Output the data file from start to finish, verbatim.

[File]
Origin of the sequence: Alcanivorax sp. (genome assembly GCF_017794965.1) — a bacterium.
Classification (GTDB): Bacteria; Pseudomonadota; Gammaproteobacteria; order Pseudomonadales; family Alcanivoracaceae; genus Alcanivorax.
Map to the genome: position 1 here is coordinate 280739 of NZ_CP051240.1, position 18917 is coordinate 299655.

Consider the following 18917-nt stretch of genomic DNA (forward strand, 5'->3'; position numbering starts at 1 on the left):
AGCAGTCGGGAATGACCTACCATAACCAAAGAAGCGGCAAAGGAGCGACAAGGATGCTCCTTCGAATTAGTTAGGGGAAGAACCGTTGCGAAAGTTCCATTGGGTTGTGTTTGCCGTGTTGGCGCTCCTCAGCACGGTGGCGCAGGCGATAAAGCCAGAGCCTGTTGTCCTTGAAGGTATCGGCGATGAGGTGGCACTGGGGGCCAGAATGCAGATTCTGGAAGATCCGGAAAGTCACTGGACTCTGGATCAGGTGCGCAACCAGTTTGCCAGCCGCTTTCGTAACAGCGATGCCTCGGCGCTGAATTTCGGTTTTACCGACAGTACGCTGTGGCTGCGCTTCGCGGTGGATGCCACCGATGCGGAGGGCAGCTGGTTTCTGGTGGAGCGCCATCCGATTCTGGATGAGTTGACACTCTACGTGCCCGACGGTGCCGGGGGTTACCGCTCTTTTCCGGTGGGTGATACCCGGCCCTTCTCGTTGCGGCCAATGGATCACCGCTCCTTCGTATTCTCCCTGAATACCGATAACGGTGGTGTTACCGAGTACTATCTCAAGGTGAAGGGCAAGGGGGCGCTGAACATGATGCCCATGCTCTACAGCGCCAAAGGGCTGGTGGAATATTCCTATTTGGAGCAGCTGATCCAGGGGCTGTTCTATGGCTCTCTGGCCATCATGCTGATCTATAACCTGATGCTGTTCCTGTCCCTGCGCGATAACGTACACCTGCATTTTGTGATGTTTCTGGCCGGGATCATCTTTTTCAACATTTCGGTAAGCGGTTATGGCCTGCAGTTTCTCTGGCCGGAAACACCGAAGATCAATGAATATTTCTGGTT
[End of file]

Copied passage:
Origin of the sequence: Alcanivorax sp. (genome assembly GCF_017794965.1) — a bacterium.
Classification (GTDB): Bacteria; Pseudomonadota; Gammaproteobacteria; order Pseudomonadales; family Alcanivoracaceae; genus Alcanivorax.
Map to the genome: position 1 here is coordinate 280739 of NZ_CP051240.1, position 18917 is coordinate 299655.

Consider the following 18917-nt stretch of genomic DNA (forward strand, 5'->3'; position numbering starts at 1 on the left):
AGCAGTCGGGAATGACCTACCATAACCAAAGAAGCGGCAAAGGAGCGACAAGGATGCTCCTTCGAATTAGTTAGGGGAAGAACCGTTGCGAAAGTTCCATTGGGTTGTGTTTGCCGTGTTGGCGCTCCTCAGCACGGTGGCGCAGGCGATAAAGCCAGAGCCTGTTGTCCTTGAAGGTATCGGCGATGAGGTGGCACTGGGGGCCAGAATGCAGATTCTGGAAGATCCGGAAAGTCACTGGACTCTGGATCAGGTGCGCAACCAGTTTGCCAGCCGCTTTCGTAACAGCGATGCCTCGGCGCTGAATTTCGGTTTTACCGACAGTACGCTGTGGCTGCGCTTCGCGGTGGATGCCACCGATGCGGAGGGCAGCTGGTTTCTGGTGGAGCGCCATCCGATTCTGGATGAGTTGACACTCTACGTGCCCGACGGTGCCGGGGGTTACCGCTCTTTTCCGGTGGGTGATACCCGGCCCTTCTCGTTGCGGCCAATGGATCACCGCTCCTTCGTATTCTCCCTGAATACCGATAACGGTGGTGTTACCGAGTACTATCTCAAGGTGAAGGGCAAGGGGGCGCTGAACATGATGCCCATGCTCTACAGCGCCAAAGGGCTGGTGGAATATTCCTATTTGGAGCAGCTGATCCAGGGGCTGTTCTATGGCTCTCTGGCCATCATGCTGATCTATAACCTGATGCTGTTCCTGTCCCTGCGCGATAACGTACACCTGCATTTTGTGATGTTTCTGGCCGGGATCATCTTTTTCAACATTTCGGTAAGCGGTTATGGCCTGCAGTTTCTCTGGCCGGAAACACCGAAGATCAATGAATATTTCTGGTT